MONTREAL – Demonstrators streamed through downtown Montreal to protest Quebec’s contentious language bill on Saturday, demanding it be scrapped to preserve the rights of anglophones, allophones and Indigenous communities.
The protesters, who rallied at Dawson College before marching more than two kilometres to Premier Francois Legault’s office, made an 11th-hour plea against the legislation, which aims to strengthen the province’s French-language charter.
Bill 96, which is expected to pass this month, would impose tougher language requirements on workplaces and municipalities.
It also seeks to limit the use of English in the courts and public services, grant powers of search and seizure without a warrant to Quebec’s language regulator and cap enrolment at English junior colleges, called CEGEPs, where students would have to take more courses in French.
Several thousand marchers drove home the bilingual element of Quebec society Saturday morning, shouting chants of “Mon CEGEP, mon choix,” and touting signs reading, “I’m not a second class citizen.”
Marlene Jennings, a former Liberal MP in Montreal, said Bill 96 “breaks the social contract” with Quebecers, while Robert Leckey, dean of McGill University’s Faculty of Law, said it will “ride roughshod” over constitutional constraints.
“Anyone may use English and French in the courts of this province. It’s hardwired into the constitution. And using English in a Quebec court involves having a judge who understands the language,” he said, addressing demonstrators in English and French, as did most of the speakers.
Leckey was referencing provisions in the bill that state judges no longer need to be bilingual and that a company’s pleadings in court must be in French, or translated into it.
Bill 96 also pre-emptively invokes the notwithstanding clause, setting aside fundamental equality rights enshrined in both the Canadian and Quebec charters of rights and freedoms.
“Should our elected lawmakers be passing laws they know to be unconstitutional?” Leckey asked the crowd.
Russell Copeman, executive director of the Quebec English School Boards Association, said he supports efforts to protect the French language, but described Bill 96 as “discriminatory.”
“I think what you’re seeing is a depth of anxiety and frustration that is quite remarkable in the English community,” he said in a phone interview.
Indigenous communities also have concerns about the would-be law.
“We’re being recolonized again under Bill 96,” said Kenneth Deer, an Indigenous rights activist from the Mohawk Nation at Kahnawake. “We don’t force you to learn our language; don’t force us to learn yours.”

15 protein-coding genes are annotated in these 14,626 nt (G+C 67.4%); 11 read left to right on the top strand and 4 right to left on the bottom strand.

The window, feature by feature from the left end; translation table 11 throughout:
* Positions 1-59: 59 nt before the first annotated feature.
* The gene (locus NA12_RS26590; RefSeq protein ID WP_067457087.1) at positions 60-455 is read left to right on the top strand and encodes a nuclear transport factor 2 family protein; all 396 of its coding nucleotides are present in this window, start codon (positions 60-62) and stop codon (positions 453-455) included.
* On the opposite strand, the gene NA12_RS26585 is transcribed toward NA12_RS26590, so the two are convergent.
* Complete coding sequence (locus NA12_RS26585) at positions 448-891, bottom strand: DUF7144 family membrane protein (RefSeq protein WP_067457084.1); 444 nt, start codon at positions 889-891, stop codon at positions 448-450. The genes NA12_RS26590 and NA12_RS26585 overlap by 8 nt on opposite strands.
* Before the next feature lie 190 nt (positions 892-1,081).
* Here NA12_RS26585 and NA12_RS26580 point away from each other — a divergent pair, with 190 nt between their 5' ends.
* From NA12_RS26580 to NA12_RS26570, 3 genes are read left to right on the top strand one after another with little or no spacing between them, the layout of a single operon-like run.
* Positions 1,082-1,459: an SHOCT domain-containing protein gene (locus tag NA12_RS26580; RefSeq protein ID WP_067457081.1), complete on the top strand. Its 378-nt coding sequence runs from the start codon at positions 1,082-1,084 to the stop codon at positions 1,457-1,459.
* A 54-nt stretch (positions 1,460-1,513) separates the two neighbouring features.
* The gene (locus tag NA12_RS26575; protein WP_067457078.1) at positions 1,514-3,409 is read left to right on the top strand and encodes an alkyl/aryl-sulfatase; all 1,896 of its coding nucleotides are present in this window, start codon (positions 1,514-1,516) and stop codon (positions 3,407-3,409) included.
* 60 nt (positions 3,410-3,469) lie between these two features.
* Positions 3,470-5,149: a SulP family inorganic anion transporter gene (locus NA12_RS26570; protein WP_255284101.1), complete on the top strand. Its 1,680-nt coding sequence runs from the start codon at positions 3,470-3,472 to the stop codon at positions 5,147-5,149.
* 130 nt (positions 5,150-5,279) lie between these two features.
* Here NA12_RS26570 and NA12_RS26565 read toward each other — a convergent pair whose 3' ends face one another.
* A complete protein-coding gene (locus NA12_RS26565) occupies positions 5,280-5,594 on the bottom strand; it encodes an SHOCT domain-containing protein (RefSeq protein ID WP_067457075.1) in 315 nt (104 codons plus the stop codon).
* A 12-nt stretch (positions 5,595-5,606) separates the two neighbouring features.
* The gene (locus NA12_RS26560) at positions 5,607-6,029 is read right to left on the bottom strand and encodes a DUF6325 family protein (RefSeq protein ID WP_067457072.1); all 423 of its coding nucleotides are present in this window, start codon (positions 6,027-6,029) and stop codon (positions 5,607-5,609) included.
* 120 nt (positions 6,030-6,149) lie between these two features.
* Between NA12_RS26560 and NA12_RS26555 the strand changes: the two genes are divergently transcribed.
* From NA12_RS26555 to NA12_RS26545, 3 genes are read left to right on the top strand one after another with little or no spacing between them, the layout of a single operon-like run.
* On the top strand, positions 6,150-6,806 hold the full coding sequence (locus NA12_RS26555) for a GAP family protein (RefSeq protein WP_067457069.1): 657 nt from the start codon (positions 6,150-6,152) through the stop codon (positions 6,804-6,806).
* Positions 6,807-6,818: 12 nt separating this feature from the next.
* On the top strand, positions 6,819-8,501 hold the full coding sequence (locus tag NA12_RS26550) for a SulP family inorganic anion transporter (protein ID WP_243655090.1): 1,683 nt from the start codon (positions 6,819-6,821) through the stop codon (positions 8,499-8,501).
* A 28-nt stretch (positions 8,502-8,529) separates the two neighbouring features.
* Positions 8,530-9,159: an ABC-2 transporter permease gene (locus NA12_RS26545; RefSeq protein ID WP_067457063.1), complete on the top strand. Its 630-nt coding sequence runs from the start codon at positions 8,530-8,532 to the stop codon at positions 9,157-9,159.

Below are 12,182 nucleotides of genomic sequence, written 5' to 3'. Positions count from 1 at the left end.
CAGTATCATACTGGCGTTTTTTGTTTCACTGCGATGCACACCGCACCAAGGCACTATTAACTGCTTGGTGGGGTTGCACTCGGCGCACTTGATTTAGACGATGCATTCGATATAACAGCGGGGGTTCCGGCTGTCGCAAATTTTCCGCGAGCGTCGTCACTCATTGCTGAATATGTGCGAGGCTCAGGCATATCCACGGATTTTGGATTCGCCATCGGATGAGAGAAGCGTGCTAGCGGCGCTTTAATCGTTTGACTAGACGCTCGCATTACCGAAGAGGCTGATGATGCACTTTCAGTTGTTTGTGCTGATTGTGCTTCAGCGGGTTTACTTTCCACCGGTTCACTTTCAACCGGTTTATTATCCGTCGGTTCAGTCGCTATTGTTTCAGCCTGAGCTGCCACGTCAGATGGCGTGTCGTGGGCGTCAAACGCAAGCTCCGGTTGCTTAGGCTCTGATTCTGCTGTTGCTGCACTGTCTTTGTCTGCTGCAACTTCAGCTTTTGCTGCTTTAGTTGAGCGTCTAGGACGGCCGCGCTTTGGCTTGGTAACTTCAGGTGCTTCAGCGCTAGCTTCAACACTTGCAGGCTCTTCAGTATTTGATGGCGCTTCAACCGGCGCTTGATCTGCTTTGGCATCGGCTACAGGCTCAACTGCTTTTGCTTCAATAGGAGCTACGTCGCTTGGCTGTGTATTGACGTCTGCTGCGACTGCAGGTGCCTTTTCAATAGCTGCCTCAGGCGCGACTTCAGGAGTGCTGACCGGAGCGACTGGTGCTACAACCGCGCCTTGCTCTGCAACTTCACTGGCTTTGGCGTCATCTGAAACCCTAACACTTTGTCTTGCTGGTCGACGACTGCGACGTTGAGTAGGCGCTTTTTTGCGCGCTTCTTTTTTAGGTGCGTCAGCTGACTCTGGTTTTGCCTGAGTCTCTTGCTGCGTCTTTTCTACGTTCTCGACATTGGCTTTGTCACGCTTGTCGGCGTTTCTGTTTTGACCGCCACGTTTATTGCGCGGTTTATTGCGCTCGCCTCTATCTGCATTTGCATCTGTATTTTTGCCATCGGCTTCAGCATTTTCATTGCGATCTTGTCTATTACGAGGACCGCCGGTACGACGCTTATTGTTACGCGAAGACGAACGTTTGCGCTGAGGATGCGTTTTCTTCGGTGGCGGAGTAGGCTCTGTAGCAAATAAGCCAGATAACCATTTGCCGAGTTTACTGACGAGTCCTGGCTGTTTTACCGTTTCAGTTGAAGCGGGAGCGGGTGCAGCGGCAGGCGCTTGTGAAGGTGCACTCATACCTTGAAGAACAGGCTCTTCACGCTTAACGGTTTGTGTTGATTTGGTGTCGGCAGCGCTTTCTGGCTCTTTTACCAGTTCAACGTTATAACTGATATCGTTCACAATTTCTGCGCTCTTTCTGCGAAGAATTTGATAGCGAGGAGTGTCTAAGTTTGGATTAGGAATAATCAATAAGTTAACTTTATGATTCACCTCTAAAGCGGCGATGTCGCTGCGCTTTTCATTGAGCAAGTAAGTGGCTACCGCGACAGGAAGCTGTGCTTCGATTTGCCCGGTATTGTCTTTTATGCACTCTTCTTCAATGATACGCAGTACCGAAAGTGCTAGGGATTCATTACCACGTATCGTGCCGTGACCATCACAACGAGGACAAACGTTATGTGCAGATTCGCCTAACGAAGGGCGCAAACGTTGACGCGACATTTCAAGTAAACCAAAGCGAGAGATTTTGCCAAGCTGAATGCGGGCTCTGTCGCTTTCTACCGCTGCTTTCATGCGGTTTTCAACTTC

Grand Chief Kahsennenhawe Sky-Deer of the Mohawk Council of Kahnawake said demanding that young people master a third language – French – carries colonial overtones and would make it harder for them to succeed.
“Trying to encourage young people to learn our Indigenous language is challenging in itself,” she said by phone.
“We always want to encourage our young people to reach for the stars. But if they want to be doctors, lawyers, nurses – any of those professional orders now are going to require very strict French proficiency.”
Demonstrators flowed mostly along Sainte-Catherine Street, were many retail outlets concerned about the impact of stricter workplace language rules are located.
The changes would subject companies with 25 employees or more to “francization” – government certification that use of French is generalized in the workplace – down from 50 currently.
Meanwhile the cost of the bill for a roughly 50-employee company would range between $9.5 million and $23.5 million, according to estimates from the Canadian Federation of Independent Business. Expenses range from fees for translation and legal services to administrative burdens, such as creating a workplace assessment to ensure French permeates all corners of the company.
More than a dozen provincial and federal Liberal legislators were on hand Saturday, including Quebec Liberal Leader Dominique Anglade.
Awaiting the protesters outside the premier’s office was a cluster of pro-Bill 96 student demonstrators, armed with guitars and tambourines, who greeted the marchers with classic Quebecois songs by Jean Leloup and Gilles Vigneault.
They shouted “Vive le Quebec” and “Vive le francais” between lyrics. Demonstrators on both sides were draped in Quebec flags, and several quarrels broke out amid the 30 C heat, but the overall atmosphere remained upbeat.